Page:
The end of October is in sight which means my third favorite holiday is around the corner, right behind Christmas and National Frog Jumping Day (which is on the 13th of May, if you were wondering). I’m talking about Halloween, the only day of the year where it’s acceptable to demand candy from strangers and dress up as nightmarish creatures for the sole purpose of scaring those around you. With all this talk of monsters and with all the buzz about the rapidly intensifying season of The Walking Dead, it seems we cannot stop zombies from invading our vernacular so we might as well come up with a few other ways to talk about them. Let’s start with the obvious:
As Robert Kirkman has pointed out on multiple occasions, the very concept of a “zombie” does not exist within the world of The Walking Dead. Meaning, the characters that live inside The Walking Dead universe have never heard of a zombie or any other cannibalistic creature that reanimates, which explains why they are so confused when their next door neighbor attempts to devour their brains out of the blue. To combat this problem, the comic book characters coin a new term for these life-deprived creatures: walkers.
Coleson Whitehead’s novel Zone One details the aftermath of a widespread zombie apocalypse and follows civilization’s attempt to rebuild itself. One of the survivors, Mark Spitz, works with a team of other “sweepers” to rid New York City of any remaining zombies. Of course, they never actually use the term “zombie,” opting instead for “stragglers.” As if these creatures were one of your distracted siblings at an amusement park, straggling behind as you run to stand in line.
Isn’t it funny how, in every zombie movie or show, everyone will be sitting around in the middle of nowhere talking peacefully about life only to have a zombie suddenly jump out of the shadows and start chomping away right when you get up to go to the bathroom, like they were just waiting for the most inconvenient time to attack you? (Is funny not the right word for that?)
4) Living Dead/Reliving/Undead
The biggest revelation in any zombie movie is that the creatures in question are, in fact, dead and not just plagued by an especially bad hangover. It makes sense, then, that there are approximately a million ways to call a zombie “not exactly dead, but not exactly alive.” Here are just a few.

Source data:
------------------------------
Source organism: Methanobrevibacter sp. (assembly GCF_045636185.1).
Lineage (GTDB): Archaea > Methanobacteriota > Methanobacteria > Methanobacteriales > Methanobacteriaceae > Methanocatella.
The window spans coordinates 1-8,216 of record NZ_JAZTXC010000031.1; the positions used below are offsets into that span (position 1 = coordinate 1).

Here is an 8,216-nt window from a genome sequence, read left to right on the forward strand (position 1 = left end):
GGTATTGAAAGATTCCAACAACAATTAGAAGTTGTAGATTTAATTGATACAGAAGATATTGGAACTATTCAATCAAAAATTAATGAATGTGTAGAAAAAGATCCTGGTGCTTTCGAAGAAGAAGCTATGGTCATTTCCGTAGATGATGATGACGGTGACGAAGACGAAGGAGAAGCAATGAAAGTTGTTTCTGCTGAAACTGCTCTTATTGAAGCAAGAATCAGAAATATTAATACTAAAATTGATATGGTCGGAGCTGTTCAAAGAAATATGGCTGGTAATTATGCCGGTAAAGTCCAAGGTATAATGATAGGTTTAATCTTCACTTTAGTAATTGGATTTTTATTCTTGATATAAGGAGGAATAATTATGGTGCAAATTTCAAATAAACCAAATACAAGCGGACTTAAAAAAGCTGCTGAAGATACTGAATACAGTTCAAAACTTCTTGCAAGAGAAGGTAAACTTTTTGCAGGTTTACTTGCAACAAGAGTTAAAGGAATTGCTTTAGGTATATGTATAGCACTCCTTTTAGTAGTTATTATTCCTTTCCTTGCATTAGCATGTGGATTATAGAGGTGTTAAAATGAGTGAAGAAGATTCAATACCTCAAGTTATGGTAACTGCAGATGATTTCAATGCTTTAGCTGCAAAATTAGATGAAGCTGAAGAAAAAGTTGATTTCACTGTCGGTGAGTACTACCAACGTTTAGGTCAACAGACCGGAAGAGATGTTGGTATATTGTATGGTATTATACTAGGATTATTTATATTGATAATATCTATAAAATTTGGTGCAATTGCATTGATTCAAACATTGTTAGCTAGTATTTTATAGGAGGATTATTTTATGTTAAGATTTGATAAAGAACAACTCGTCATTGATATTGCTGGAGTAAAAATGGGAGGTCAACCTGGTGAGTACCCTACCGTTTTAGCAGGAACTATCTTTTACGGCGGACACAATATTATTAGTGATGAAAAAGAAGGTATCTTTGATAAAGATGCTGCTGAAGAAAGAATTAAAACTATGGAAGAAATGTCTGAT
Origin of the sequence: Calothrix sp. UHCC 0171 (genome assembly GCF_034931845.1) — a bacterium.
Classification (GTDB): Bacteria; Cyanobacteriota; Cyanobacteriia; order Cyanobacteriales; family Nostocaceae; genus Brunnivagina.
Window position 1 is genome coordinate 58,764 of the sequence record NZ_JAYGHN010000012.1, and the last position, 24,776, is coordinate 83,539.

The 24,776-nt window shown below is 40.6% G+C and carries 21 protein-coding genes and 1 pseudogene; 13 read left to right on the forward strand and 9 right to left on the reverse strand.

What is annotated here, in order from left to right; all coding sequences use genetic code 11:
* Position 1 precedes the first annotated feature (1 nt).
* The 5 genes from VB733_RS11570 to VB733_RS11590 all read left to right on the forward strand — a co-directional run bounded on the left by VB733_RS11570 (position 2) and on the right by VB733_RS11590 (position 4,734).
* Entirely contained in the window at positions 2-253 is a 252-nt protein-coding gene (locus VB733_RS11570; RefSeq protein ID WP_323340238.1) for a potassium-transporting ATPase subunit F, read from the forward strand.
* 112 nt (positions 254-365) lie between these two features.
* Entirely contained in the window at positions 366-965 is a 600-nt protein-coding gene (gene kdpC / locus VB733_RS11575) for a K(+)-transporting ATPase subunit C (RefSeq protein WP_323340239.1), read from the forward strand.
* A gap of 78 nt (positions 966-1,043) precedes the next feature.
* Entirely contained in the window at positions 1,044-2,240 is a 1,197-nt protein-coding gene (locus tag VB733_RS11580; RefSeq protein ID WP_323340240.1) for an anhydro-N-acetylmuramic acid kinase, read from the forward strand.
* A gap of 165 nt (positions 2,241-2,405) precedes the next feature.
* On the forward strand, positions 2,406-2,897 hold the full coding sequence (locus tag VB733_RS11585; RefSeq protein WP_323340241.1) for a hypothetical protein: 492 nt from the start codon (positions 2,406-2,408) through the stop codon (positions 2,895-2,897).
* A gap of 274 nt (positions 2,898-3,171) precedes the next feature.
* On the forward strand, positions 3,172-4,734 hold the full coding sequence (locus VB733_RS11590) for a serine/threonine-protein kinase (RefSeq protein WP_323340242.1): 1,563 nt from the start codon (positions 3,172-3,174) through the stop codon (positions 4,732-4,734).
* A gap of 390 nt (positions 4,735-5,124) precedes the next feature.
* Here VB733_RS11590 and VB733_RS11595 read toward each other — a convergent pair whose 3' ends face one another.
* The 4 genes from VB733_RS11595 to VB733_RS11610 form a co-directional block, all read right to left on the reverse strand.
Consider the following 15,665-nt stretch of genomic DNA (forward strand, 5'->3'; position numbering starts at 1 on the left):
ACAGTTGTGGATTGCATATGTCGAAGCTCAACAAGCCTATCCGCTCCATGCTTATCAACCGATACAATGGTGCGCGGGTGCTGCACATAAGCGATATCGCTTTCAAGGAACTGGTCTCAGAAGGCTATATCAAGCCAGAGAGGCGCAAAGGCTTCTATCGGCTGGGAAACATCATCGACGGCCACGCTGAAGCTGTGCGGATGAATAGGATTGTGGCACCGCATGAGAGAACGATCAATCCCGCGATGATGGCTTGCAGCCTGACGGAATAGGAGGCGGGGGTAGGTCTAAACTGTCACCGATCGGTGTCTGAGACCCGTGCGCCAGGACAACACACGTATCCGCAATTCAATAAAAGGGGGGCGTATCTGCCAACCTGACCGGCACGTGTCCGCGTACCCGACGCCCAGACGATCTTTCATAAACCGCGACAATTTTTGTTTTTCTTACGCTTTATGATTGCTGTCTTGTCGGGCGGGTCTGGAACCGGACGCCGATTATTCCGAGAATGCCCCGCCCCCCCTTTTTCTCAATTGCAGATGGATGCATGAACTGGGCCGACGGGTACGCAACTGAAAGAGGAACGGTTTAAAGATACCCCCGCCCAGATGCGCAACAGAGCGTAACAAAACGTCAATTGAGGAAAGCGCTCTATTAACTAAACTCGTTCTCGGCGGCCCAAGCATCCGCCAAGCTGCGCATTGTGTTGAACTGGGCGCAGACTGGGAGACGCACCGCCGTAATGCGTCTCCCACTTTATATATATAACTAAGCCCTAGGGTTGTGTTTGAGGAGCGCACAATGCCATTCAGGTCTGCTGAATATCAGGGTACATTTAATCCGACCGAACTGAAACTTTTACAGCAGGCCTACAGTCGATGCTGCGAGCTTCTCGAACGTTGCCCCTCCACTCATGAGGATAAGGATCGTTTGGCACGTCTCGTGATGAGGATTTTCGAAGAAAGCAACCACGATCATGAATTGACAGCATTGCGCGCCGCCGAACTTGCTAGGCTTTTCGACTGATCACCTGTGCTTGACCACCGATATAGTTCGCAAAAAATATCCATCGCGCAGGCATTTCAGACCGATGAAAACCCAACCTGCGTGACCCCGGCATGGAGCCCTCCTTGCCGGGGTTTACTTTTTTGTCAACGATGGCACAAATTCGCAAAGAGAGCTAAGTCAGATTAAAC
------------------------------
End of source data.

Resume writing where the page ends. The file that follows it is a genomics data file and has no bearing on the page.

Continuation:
This nickname has nothing to do with the special, neon-pink treats that we all find in our Easter baskets every year (and then later, around the house when we forget to eat them and they turn into rock-hard decorations that we can’t bear to throw away). No, “Peeps” is the name Scott Westerfeld gives his zombies in his appropriately titled book Peeps. When half the world becomes infected by a virus, they turn into brainless, “Parasite-Positive People,” AKA Peeps. For creatures that would take a bite out of us without a second thought, this name sounds deceivingly innocent.
6) Vitally Impaired
The zombies have voted and apparently, they prefer the term “Vitally Impaired.” At least, this is the case in Terry Pratchett’s novel Reaper Man, a science-fiction tale featuring aliens, the Grim Reaper, and a bunch of infected humans who can’t seem to decide how PC “zombie” is as a nickname.
The ladies from the upcoming film Pride & Prejudice & Zombies have a number of words used to describe their undead friends, including most notably “unmentionables.” Apparently, they were going to go with “Walkers-That-Shall-Not-Be-Named” but Warner Bros. already secured that title for their rumored production of Harry Potter and the Sorcerer’s Stone and Zombies.
8) The Eternal Walking Nightmare
In Max Brooks’ zom-pacalypse story World War Z, everyone’s favorite undead creatures go by “Ghouls.” At least, in America. Brooks’ tale examines how countries around the world adjust to cohabiting with walkers, with each one providing their own nickname for the infected people. My favorite is China’s nickname, the Eternal Walking Nightmare. Compared to the other choices, it sounds a tad dramatic, but when you remember these “things” are mindless beasts out to devour your insides, it really puts the name into perspective. (I claim the rights to any Eternal Sunshine of the Walking Nightmare spin-offs right now.)
In Peter Clines’ Ex-People, the “plague of living death” has spread to Los Angeles where the city’s residents struggle to survive in a post-apocalyptic world. Clines provides a relatively tame name to his story’s monsters, calling them “ex-people” instead of biters, walkers, eternal walking nightmares, etc., as if hesitant to fully remove these creatures from the “humanity” umbrella.
I don’t know where I heard this one but it warrants a mention, if only to lighten up this list a bit because I wouldn’t exactly take someone seriously if they announced that there was a herd of “deadies” approaching. But maybe that’s just me.
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